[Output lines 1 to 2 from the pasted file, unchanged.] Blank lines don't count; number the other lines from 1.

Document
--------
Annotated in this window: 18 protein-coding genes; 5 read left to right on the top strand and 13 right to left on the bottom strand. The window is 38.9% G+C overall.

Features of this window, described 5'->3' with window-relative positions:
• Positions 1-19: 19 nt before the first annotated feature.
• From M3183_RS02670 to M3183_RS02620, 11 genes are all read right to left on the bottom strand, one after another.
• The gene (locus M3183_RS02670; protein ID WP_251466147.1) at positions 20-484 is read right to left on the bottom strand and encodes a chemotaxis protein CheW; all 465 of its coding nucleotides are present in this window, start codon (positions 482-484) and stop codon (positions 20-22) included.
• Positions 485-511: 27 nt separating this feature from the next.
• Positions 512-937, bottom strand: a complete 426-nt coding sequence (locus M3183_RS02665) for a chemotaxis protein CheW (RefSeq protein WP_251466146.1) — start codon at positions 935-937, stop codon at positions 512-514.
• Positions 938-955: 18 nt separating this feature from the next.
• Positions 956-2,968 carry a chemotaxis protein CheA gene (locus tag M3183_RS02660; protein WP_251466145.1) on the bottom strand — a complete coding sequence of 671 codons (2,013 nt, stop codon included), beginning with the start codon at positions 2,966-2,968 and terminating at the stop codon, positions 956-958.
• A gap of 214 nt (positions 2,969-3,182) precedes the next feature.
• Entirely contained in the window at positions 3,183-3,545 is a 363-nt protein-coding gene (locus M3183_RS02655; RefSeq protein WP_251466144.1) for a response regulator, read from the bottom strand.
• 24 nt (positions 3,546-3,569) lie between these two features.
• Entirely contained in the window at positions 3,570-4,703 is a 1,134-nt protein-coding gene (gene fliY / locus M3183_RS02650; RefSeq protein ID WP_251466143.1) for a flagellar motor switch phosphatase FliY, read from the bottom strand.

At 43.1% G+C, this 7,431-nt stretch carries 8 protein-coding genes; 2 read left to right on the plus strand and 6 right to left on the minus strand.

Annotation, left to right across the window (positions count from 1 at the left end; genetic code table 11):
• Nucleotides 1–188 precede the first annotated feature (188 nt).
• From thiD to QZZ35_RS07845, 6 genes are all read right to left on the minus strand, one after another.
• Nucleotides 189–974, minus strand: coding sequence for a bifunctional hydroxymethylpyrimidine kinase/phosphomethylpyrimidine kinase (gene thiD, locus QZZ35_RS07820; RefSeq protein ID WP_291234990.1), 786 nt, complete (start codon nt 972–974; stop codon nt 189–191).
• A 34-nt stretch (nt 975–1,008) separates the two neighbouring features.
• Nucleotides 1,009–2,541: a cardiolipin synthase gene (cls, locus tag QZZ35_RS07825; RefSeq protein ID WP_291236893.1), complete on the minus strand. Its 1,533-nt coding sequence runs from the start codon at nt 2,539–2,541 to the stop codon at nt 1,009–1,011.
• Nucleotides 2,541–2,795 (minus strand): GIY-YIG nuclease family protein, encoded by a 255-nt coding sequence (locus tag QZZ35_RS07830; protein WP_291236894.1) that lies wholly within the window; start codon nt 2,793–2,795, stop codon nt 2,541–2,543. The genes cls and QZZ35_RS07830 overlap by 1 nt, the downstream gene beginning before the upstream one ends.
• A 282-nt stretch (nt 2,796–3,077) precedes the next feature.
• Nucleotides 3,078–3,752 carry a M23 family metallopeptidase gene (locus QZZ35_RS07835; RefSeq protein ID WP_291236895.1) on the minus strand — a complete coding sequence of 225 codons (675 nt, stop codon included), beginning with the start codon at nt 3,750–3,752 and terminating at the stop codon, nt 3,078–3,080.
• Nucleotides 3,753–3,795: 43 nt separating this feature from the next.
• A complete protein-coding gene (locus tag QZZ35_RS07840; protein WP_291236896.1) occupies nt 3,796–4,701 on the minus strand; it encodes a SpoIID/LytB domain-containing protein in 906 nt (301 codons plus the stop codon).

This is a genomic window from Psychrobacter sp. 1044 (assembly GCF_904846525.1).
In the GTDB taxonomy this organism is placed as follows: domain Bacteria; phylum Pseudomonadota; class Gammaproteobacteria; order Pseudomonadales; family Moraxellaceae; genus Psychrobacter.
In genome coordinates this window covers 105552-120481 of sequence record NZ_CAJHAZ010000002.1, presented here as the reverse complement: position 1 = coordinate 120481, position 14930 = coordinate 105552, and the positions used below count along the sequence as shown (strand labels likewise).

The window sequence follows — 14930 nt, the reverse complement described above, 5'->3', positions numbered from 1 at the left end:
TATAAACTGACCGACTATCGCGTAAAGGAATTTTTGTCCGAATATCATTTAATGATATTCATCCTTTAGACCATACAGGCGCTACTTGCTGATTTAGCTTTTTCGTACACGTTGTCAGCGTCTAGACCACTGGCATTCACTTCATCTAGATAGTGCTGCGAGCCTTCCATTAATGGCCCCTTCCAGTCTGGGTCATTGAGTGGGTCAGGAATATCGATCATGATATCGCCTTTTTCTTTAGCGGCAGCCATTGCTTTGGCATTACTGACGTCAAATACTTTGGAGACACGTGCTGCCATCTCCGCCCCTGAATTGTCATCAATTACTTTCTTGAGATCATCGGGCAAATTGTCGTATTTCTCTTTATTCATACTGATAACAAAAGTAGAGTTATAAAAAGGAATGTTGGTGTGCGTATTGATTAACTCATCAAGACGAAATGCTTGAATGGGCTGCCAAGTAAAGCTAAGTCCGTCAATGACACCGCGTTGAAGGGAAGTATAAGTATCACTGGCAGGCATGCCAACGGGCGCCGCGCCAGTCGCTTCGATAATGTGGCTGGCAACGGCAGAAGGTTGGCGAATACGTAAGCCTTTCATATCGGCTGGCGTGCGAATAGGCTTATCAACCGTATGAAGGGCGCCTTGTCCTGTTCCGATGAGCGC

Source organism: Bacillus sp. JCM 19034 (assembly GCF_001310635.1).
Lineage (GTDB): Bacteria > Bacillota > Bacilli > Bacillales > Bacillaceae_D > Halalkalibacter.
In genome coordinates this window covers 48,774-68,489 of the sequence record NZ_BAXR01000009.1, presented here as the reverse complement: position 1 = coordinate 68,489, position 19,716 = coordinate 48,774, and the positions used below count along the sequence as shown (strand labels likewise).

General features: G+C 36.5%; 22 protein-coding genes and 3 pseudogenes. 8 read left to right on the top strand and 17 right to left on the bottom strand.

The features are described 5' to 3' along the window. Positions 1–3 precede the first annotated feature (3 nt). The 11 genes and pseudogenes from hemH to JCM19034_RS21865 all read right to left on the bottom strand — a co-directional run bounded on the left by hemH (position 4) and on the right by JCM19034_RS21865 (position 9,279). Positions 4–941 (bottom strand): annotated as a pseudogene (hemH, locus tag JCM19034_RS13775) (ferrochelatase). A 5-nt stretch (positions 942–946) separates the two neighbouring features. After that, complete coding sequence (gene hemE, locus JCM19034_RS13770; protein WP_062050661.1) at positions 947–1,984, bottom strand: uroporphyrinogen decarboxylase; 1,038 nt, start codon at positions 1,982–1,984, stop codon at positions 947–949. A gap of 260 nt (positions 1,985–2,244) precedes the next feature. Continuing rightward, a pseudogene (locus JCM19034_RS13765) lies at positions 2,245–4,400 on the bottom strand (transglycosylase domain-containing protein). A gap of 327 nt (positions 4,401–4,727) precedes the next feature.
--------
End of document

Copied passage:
Annotated in this window: 18 protein-coding genes; 5 read left to right on the top strand and 13 right to left on the bottom strand. The window is 38.9% G+C overall.

Features of this window, described 5'->3' with window-relative positions: